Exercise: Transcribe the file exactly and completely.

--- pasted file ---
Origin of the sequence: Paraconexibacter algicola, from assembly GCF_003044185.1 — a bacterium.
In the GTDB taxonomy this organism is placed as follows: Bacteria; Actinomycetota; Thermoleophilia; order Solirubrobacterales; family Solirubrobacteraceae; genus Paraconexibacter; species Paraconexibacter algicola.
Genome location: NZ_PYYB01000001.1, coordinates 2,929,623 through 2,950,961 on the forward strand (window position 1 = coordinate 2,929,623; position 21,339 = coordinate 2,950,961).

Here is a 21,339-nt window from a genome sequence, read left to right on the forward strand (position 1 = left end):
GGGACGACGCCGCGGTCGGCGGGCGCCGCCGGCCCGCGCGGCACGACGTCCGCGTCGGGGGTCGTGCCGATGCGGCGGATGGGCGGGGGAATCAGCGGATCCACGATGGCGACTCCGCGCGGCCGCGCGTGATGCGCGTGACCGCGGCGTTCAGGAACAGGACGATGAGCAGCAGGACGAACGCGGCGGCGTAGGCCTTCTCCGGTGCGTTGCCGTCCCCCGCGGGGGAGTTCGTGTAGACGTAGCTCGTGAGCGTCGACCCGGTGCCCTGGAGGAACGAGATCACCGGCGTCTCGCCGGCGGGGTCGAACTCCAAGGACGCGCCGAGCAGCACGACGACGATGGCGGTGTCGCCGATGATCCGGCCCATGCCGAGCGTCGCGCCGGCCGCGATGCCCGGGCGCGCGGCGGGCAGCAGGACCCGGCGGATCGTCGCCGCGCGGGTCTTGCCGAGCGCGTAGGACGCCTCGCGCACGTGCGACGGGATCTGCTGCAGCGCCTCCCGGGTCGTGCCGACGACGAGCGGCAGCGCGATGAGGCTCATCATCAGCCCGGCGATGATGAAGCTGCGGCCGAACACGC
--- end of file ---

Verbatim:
Origin of the sequence: Paraconexibacter algicola, from assembly GCF_003044185.1 — a bacterium.
In the GTDB taxonomy this organism is placed as follows: Bacteria; Actinomycetota; Thermoleophilia; order Solirubrobacterales; family Solirubrobacteraceae; genus Paraconexibacter; species Paraconexibacter algicola.
Genome location: NZ_PYYB01000001.1, coordinates 2,929,623 through 2,950,961 on the forward strand (window position 1 = coordinate 2,929,623; position 21,339 = coordinate 2,950,961).

Here is a 21,339-nt window from a genome sequence, read left to right on the forward strand (position 1 = left end):
GGGACGACGCCGCGGTCGGCGGGCGCCGCCGGCCCGCGCGGCACGACGTCCGCGTCGGGGGTCGTGCCGATGCGGCGGATGGGCGGGGGAATCAGCGGATCCACGATGGCGACTCCGCGCGGCCGCGCGTGATGCGCGTGACCGCGGCGTTCAGGAACAGGACGATGAGCAGCAGGACGAACGCGGCGGCGTAGGCCTTCTCCGGTGCGTTGCCGTCCCCCGCGGGGGAGTTCGTGTAGACGTAGCTCGTGAGCGTCGACCCGGTGCCCTGGAGGAACGAGATCACCGGCGTCTCGCCGGCGGGGTCGAACTCCAAGGACGCGCCGAGCAGCACGACGACGATGGCGGTGTCGCCGATGATCCGGCCCATGCCGAGCGTCGCGCCGGCCGCGATGCCCGGGCGCGCGGCGGGCAGCAGGACCCGGCGGATCGTCGCCGCGCGGGTCTTGCCGAGCGCGTAGGACGCCTCGCGCACGTGCGACGGGATCTGCTGCAGCGCCTCCCGGGTCGTGCCGACGACGAGCGGCAGCGCGATGAGGCTCATCATCAGCCCGGCGATGATGAAGCTGCGGCCGAACACGC